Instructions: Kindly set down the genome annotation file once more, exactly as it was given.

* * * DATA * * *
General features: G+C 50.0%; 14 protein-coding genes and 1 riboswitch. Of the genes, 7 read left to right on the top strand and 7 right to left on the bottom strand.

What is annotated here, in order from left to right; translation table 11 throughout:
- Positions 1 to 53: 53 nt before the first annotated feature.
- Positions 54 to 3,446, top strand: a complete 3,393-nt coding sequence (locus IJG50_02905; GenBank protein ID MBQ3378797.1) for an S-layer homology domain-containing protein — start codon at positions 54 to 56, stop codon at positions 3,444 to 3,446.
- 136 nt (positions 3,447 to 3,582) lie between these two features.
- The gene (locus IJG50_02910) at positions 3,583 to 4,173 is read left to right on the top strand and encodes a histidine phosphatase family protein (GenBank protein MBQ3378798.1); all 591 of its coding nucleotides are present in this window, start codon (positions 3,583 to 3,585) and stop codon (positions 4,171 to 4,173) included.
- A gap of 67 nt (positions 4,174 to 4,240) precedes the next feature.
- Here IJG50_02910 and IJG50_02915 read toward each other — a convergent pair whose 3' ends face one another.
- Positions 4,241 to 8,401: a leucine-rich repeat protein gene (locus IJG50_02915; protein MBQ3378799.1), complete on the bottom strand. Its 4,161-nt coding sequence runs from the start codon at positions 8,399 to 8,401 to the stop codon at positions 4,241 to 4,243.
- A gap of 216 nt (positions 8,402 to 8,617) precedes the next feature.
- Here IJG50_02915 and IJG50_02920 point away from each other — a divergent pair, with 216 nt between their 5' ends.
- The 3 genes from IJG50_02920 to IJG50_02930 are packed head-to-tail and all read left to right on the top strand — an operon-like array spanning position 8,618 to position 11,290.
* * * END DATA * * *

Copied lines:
General features: G+C 50.0%; 14 protein-coding genes and 1 riboswitch. Of the genes, 7 read left to right on the top strand and 7 right to left on the bottom strand.

What is annotated here, in order from left to right; translation table 11 throughout:
- Positions 1 to 53: 53 nt before the first annotated feature.
- Positions 54 to 3,446, top strand: a complete 3,393-nt coding sequence (locus IJG50_02905; GenBank protein ID MBQ3378797.1) for an S-layer homology domain-containing protein — start codon at positions 54 to 56, stop codon at positions 3,444 to 3,446.
- 136 nt (positions 3,447 to 3,582) lie between these two features.
- The gene (locus IJG50_02910) at positions 3,583 to 4,173 is read left to right on the top strand and encodes a histidine phosphatase family protein (GenBank protein MBQ3378798.1); all 591 of its coding nucleotides are present in this window, start codon (positions 3,583 to 3,585) and stop codon (positions 4,171 to 4,173) included.
- A gap of 67 nt (positions 4,174 to 4,240) precedes the next feature.
- Here IJG50_02910 and IJG50_02915 read toward each other — a convergent pair whose 3' ends face one another.
- Positions 4,241 to 8,401: a leucine-rich repeat protein gene (locus IJG50_02915; protein MBQ3378799.1), complete on the bottom strand. Its 4,161-nt coding sequence runs from the start codon at positions 8,399 to 8,401 to the stop codon at positions 4,241 to 4,243.
- A gap of 216 nt (positions 8,402 to 8,617) precedes the next feature.
- Here IJG50_02915 and IJG50_02920 point away from each other — a divergent pair, with 216 nt between their 5' ends.
- The 3 genes from IJG50_02920 to IJG50_02930 are packed head-to-tail and all read left to right on the top strand — an operon-like array spanning position 8,618 to position 11,290.